The certainty of uncertainty

With a report yesterday highlighting how many government IT systems are fundamentally insecure it’s perhaps a good time to reconsider just how safe that “anonymous” data organisations are keeping on you is. An interesting article in the Guardian shows how we shouldn’t trust organisations who state that they will only keep “anonymised”  data (i.e., all identifying information is removed) or “pseudonymised” data (i.e., all identifiers are replaced with pseudonyms). It turns out that if you can match features in two data sets, one of which has been anonymised and one of which hasn’t, it’s typically very easy to reveal the true identities of the anonymised data.
   Consider this example from a few months ago; the UK police revealed that an 83 year old male Australian entertainer living in the UK was “helping them with their enquiries into sexual offenses.” Now the police had followed standard practice in protecting the identity of the man and their press release was anonymous. Except for the obvious fact that Rolf Harris was the only 83 year old male Australian entertainer living in the UK and thus it took the lazy-web about 2 seconds to figure that out. Obviously this is an extreme example but you see the principle. Next time an organisation tells you “it only keeps anonymous data” think again.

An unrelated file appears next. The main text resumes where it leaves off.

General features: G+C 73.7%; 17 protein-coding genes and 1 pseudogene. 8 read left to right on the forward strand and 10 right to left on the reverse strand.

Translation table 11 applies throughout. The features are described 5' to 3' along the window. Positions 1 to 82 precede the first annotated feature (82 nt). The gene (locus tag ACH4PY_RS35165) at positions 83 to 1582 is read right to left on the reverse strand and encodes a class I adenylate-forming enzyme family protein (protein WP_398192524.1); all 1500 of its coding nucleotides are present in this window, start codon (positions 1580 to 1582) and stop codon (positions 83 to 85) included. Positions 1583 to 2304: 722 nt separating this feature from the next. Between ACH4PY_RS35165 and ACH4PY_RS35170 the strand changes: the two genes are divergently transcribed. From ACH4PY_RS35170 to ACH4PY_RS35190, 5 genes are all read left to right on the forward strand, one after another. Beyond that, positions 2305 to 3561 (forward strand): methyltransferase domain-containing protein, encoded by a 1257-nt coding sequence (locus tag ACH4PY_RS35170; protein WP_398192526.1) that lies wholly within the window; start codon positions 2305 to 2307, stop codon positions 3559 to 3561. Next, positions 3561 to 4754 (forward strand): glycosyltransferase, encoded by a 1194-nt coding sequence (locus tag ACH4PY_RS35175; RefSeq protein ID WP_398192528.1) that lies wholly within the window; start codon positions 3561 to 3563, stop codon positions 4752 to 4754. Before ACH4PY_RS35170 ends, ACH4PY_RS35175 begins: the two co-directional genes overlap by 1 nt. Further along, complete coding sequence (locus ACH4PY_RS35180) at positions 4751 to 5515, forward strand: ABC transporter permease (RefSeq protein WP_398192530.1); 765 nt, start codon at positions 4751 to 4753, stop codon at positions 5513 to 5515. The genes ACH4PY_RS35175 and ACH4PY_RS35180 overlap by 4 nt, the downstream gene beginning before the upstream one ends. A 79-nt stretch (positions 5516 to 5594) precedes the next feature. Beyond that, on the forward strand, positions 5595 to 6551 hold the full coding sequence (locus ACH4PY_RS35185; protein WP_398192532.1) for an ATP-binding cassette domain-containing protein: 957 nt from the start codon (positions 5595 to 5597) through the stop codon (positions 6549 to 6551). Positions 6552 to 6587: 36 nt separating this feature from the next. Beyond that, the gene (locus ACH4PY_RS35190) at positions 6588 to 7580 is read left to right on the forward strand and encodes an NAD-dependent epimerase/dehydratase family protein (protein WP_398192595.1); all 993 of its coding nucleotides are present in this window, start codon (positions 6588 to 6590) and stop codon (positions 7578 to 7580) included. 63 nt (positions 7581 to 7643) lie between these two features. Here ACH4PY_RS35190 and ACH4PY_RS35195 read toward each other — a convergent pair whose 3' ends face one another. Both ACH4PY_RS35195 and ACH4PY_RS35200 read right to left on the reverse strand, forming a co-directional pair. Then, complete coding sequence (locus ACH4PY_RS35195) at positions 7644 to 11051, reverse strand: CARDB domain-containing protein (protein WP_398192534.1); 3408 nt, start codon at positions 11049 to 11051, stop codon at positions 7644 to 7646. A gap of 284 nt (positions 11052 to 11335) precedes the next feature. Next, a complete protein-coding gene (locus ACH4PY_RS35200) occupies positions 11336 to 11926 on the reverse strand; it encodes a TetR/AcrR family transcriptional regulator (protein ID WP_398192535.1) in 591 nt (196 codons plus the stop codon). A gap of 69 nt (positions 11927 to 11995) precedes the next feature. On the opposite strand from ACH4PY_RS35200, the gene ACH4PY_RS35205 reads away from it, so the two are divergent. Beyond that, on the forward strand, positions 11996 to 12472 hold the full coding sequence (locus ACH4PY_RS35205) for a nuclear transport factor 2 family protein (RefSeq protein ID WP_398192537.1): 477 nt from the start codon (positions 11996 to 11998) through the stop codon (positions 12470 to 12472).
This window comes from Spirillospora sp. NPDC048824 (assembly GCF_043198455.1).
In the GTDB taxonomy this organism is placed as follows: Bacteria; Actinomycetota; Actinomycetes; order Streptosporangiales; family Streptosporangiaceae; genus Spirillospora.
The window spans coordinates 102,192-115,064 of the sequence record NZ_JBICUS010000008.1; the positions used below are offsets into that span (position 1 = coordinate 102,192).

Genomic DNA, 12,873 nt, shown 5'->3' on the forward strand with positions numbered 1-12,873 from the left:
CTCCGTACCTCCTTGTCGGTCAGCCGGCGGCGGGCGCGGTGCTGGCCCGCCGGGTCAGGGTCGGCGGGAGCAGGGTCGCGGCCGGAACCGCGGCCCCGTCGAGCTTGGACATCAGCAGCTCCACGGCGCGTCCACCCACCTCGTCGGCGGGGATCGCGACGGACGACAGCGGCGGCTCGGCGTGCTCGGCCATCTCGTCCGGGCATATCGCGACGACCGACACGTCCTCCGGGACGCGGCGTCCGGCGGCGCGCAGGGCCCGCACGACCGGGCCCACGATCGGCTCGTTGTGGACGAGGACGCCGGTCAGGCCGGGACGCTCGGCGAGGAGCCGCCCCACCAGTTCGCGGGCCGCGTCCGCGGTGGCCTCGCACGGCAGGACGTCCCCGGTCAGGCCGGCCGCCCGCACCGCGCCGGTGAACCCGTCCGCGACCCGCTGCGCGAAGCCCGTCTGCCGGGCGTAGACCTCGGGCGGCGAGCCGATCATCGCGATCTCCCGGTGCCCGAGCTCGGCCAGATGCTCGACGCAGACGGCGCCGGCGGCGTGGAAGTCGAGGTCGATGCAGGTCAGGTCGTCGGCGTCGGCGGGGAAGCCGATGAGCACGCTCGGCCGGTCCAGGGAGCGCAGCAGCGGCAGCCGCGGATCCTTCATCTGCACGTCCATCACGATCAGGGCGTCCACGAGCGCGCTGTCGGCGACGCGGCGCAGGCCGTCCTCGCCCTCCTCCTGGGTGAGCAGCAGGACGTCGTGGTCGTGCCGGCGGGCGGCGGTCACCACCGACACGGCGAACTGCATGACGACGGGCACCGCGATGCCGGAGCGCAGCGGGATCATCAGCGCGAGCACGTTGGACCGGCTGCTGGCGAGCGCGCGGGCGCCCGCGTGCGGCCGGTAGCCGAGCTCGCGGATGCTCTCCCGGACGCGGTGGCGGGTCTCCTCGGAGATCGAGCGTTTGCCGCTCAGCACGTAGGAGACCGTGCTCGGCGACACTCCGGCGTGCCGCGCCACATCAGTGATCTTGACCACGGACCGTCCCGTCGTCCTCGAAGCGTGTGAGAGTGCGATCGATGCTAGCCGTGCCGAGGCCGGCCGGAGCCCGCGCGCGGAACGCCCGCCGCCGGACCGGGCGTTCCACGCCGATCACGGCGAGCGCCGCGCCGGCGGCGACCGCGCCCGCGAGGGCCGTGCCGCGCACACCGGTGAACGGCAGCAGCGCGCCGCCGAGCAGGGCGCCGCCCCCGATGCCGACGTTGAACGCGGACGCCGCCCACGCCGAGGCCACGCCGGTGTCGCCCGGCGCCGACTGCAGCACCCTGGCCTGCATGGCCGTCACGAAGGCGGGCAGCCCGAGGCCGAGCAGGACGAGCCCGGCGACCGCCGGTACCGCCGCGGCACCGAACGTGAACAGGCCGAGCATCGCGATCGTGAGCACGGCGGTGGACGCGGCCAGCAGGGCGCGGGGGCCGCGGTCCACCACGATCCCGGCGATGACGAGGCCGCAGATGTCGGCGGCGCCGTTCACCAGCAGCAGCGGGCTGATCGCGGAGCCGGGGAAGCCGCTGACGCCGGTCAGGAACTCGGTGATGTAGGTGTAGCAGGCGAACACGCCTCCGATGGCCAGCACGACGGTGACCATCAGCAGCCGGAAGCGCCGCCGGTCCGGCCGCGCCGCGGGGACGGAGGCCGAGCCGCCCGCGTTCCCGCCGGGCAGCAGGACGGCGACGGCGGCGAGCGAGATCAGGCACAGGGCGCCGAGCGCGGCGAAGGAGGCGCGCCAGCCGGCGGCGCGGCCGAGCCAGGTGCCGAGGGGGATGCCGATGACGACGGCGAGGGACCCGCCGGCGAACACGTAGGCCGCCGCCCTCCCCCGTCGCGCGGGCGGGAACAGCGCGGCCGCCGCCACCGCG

from The Universal Machine http://universal-machine.blogspot.com/2013/06/the-certainty-of-uncertainty.html

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About driwatson
I'm a New Zealand author, computer scientist and blogger specialising in Artificial Intelligence. I also have an interest in the history of computing and have just written a popular science book called "The Universal Machine - from the dawn of computing to digital consciousness."

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